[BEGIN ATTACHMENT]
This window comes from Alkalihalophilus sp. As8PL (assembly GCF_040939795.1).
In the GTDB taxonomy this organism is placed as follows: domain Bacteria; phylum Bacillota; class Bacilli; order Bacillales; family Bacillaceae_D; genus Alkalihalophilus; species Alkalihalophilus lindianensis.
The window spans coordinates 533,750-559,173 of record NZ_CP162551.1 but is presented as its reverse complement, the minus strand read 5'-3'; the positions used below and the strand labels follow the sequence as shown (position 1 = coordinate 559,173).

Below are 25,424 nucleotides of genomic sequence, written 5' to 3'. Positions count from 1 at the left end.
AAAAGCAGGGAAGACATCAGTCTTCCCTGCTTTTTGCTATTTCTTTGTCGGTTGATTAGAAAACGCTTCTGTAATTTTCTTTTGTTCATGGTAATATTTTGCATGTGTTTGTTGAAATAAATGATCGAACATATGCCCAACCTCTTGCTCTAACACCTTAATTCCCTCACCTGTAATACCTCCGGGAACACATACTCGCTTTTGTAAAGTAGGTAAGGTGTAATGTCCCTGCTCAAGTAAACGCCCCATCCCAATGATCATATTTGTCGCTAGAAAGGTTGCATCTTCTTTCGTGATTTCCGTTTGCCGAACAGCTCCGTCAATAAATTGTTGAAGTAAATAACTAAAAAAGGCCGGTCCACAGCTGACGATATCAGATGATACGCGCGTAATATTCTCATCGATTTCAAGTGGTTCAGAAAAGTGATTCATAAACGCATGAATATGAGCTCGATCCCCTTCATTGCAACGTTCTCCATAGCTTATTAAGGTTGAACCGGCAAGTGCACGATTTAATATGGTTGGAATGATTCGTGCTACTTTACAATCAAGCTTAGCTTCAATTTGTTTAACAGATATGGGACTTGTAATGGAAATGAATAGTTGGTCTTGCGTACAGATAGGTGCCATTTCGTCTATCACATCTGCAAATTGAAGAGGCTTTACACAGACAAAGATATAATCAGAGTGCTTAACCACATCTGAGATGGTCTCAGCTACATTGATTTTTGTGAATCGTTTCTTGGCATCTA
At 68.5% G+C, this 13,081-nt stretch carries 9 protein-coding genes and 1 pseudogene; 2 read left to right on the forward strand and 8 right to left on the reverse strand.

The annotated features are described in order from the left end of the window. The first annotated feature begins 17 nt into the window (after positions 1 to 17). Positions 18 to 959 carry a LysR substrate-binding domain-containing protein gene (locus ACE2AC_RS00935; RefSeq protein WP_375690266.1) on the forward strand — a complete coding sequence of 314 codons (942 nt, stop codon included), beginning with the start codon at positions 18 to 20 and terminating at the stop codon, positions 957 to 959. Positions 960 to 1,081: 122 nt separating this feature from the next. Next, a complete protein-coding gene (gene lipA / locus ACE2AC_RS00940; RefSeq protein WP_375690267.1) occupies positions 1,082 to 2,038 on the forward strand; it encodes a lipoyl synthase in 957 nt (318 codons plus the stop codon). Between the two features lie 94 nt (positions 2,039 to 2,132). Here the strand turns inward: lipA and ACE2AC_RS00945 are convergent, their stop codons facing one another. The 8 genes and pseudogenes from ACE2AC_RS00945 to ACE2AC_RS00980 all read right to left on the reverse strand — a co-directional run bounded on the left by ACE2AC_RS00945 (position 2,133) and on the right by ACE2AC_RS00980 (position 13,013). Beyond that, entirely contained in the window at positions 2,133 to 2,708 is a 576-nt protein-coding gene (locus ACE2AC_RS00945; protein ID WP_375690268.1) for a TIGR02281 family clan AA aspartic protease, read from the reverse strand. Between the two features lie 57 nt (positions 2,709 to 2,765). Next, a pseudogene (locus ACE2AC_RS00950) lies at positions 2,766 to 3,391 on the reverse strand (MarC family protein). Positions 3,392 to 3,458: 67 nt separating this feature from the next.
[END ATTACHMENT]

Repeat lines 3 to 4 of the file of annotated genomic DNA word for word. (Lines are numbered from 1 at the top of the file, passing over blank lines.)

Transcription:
The window spans coordinates 533,750-559,173 of record NZ_CP162551.1 but is presented as its reverse complement, the minus strand read 5'-3'; the positions used below and the strand labels follow the sequence as shown (position 1 = coordinate 559,173).

Below are 25,424 nucleotides of genomic sequence, written 5' to 3'. Positions count from 1 at the left end.